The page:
Marine notice 06/2021—Fatal accidents from falling off pilot ladders on ships
Transfers using pilot ladders are high risk activities. Fatalities have occurred when crew have fallen to their deaths while climbing up or down pilot ladders.
In August 2021, AMSA received notification of the death of a crewmember who fell into the water while climbing down the pilot ladder of a bulk carrier to board a crew transfer boat. That same day, the crewmember had signed off the vessel to go home.
Embarking and disembarking a vessel using a pilot ladder is a high-risk activity. Failing to provide safe access can be fatal.
A risk assessment for safe transfer of people by pilot ladder, or other means, should be part of the vessel’s safety management system.
Pilot ladders and associated equipment must comply with international standards (SOLAS V/23), be certified and properly maintained.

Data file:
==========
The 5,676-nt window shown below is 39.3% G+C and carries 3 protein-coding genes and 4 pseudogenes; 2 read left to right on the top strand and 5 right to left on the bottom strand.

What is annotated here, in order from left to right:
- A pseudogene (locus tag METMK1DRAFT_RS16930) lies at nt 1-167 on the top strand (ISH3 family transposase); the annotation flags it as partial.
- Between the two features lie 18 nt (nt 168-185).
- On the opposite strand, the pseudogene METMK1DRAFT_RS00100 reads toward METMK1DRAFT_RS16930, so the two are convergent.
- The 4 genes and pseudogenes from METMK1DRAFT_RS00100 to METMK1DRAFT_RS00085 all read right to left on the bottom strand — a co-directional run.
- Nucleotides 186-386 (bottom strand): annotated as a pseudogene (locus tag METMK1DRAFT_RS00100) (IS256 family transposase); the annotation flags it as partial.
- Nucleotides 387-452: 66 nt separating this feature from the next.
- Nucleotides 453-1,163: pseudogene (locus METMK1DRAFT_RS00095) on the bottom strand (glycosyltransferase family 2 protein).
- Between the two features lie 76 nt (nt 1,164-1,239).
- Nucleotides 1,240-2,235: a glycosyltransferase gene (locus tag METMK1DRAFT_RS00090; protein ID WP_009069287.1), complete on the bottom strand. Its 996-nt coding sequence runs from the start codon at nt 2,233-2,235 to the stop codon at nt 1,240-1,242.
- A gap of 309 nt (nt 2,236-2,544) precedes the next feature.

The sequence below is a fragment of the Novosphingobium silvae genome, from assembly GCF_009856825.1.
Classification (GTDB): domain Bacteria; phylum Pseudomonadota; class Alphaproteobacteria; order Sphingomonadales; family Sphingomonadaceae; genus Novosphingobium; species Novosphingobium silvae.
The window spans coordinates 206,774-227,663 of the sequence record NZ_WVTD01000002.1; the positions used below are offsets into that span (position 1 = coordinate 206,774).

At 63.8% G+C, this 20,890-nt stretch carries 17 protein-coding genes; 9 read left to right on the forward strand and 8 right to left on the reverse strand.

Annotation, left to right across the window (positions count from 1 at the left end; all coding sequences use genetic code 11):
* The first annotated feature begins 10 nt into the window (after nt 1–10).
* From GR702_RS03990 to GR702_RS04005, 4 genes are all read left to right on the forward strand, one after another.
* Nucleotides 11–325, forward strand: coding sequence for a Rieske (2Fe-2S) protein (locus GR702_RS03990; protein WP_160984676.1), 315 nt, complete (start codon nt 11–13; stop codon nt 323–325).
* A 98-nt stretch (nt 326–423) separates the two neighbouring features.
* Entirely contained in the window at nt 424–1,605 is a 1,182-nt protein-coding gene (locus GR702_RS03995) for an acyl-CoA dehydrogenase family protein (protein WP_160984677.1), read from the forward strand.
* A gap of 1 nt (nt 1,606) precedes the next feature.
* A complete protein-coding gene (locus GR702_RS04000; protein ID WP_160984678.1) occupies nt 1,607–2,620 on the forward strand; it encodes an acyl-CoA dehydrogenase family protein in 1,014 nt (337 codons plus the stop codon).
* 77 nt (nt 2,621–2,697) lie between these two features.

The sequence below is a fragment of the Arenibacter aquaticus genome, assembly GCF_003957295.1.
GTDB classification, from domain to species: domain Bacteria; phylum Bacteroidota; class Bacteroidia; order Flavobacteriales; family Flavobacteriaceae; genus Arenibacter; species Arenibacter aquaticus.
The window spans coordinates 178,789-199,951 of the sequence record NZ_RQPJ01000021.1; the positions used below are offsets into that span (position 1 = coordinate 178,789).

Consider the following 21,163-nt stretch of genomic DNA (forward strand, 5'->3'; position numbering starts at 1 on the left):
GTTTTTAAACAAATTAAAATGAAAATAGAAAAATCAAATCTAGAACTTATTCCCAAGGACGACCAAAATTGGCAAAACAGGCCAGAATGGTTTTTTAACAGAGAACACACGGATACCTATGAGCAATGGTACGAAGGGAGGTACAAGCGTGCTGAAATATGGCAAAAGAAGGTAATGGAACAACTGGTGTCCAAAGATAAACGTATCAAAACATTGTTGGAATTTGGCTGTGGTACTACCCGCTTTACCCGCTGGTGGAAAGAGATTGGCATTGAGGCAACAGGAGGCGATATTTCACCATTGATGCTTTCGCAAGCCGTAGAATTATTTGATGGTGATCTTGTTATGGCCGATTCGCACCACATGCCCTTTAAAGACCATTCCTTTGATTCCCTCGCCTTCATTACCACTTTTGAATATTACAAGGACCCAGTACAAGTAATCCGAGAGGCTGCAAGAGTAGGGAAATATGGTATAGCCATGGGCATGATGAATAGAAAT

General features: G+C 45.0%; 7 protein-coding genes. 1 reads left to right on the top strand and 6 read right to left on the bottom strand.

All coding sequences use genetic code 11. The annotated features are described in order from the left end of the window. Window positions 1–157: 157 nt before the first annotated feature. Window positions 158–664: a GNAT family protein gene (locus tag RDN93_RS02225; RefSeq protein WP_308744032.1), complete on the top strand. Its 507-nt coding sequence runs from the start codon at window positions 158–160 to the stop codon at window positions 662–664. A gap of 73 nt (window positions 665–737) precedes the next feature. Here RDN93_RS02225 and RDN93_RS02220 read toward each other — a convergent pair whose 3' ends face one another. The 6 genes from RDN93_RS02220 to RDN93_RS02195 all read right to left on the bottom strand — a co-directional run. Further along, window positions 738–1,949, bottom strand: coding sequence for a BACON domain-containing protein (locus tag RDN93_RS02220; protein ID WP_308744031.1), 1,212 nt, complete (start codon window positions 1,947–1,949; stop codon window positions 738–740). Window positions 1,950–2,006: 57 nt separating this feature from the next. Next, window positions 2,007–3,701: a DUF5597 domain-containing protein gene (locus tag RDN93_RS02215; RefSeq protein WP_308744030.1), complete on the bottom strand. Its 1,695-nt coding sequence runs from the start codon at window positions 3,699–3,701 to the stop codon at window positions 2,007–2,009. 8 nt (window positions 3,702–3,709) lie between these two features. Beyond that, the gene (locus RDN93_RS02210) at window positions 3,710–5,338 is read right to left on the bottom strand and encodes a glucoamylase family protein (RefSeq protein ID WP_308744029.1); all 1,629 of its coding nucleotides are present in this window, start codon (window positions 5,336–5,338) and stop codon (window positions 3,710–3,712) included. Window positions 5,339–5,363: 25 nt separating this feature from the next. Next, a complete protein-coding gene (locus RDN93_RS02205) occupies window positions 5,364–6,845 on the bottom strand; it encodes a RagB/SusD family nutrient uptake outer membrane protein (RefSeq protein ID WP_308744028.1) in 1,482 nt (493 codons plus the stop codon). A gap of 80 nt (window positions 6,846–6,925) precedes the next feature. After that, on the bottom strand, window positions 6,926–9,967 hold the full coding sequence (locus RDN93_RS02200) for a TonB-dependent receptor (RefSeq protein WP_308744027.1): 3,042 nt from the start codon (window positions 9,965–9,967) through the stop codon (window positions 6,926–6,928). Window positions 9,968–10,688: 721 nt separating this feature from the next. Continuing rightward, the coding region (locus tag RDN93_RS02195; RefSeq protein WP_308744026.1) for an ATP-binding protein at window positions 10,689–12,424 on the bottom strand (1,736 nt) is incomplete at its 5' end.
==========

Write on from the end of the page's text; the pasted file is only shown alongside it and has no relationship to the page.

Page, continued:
When considering the risk of use of a pilot ladder for transfer, as a minimum, attention should be given to:
- The experience and capability of people using the pilot ladder
- The physical demands of using a pilot ladder
- Sea state and weather conditions
- The ability of a launch or other vessel to act as a platform to safely transfer people to or from a pilot ladder
- Measures to prevent falls
- Emergency response if a person using the pilot ladder falls
- Use of other means of transfer which present a lower risk in the circumstances, such as a helicopter.
AMSA’s Maritime Safety Awareness Bulletin issue 10—Safe vessel access provides further guidance on safe access including information on managing risks.
Marine notice 3/2019 – Pilot transfer arrangements.
Australian Transport Safety Bureau. Investigation Report into the fall from the pilot ladder on the bulk carrier Atlantic Princess, Whyalla, South Australia on 3 July 2013 300-MO-2013-007
Deputy Chief Executive Officer
Australian Maritime Safety Authority
GPO Box 2181
CANBERRA ACT 2601